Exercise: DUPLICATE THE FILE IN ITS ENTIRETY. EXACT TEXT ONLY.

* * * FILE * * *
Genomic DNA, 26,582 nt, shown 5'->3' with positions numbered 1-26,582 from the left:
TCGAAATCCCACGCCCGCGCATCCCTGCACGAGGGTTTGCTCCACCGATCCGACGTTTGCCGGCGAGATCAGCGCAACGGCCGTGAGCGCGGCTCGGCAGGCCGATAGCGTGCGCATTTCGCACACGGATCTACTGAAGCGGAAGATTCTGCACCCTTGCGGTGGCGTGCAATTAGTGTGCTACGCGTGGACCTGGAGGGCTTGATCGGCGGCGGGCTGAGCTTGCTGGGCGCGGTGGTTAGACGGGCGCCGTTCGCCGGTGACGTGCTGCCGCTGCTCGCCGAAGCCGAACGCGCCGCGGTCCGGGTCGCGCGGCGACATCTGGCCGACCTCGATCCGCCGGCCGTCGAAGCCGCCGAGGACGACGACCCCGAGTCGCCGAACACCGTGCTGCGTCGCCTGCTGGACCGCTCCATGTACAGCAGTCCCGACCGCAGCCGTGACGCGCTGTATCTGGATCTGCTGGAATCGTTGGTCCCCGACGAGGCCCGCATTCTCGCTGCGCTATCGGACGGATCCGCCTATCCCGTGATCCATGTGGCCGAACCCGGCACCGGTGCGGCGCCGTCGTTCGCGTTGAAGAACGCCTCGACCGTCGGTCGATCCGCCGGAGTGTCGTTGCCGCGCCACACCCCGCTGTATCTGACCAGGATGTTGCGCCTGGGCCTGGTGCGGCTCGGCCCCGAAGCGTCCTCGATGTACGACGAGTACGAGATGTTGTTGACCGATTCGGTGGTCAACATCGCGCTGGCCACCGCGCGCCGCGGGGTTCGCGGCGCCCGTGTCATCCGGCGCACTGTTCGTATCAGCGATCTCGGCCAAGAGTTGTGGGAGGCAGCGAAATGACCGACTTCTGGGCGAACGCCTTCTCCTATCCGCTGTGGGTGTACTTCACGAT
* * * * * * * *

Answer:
Genomic DNA, 26,582 nt, shown 5'->3' with positions numbered 1-26,582 from the left:
TCGAAATCCCACGCCCGCGCATCCCTGCACGAGGGTTTGCTCCACCGATCCGACGTTTGCCGGCGAGATCAGCGCAACGGCCGTGAGCGCGGCTCGGCAGGCCGATAGCGTGCGCATTTCGCACACGGATCTACTGAAGCGGAAGATTCTGCACCCTTGCGGTGGCGTGCAATTAGTGTGCTACGCGTGGACCTGGAGGGCTTGATCGGCGGCGGGCTGAGCTTGCTGGGCGCGGTGGTTAGACGGGCGCCGTTCGCCGGTGACGTGCTGCCGCTGCTCGCCGAAGCCGAACGCGCCGCGGTCCGGGTCGCGCGGCGACATCTGGCCGACCTCGATCCGCCGGCCGTCGAAGCCGCCGAGGACGACGACCCCGAGTCGCCGAACACCGTGCTGCGTCGCCTGCTGGACCGCTCCATGTACAGCAGTCCCGACCGCAGCCGTGACGCGCTGTATCTGGATCTGCTGGAATCGTTGGTCCCCGACGAGGCCCGCATTCTCGCTGCGCTATCGGACGGATCCGCCTATCCCGTGATCCATGTGGCCGAACCCGGCACCGGTGCGGCGCCGTCGTTCGCGTTGAAGAACGCCTCGACCGTCGGTCGATCCGCCGGAGTGTCGTTGCCGCGCCACACCCCGCTGTATCTGACCAGGATGTTGCGCCTGGGCCTGGTGCGGCTCGGCCCCGAAGCGTCCTCGATGTACGACGAGTACGAGATGTTGTTGACCGATTCGGTGGTCAACATCGCGCTGGCCACCGCGCGCCGCGGGGTTCGCGGCGCCCGTGTCATCCGGCGCACTGTTCGTATCAGCGATCTCGGCCAAGAGTTGTGGGAGGCAGCGAAATGACCGACTTCTGGGCGAACGCCTTCTCCTATCCGCTGTGGGTGTACTTCACGAT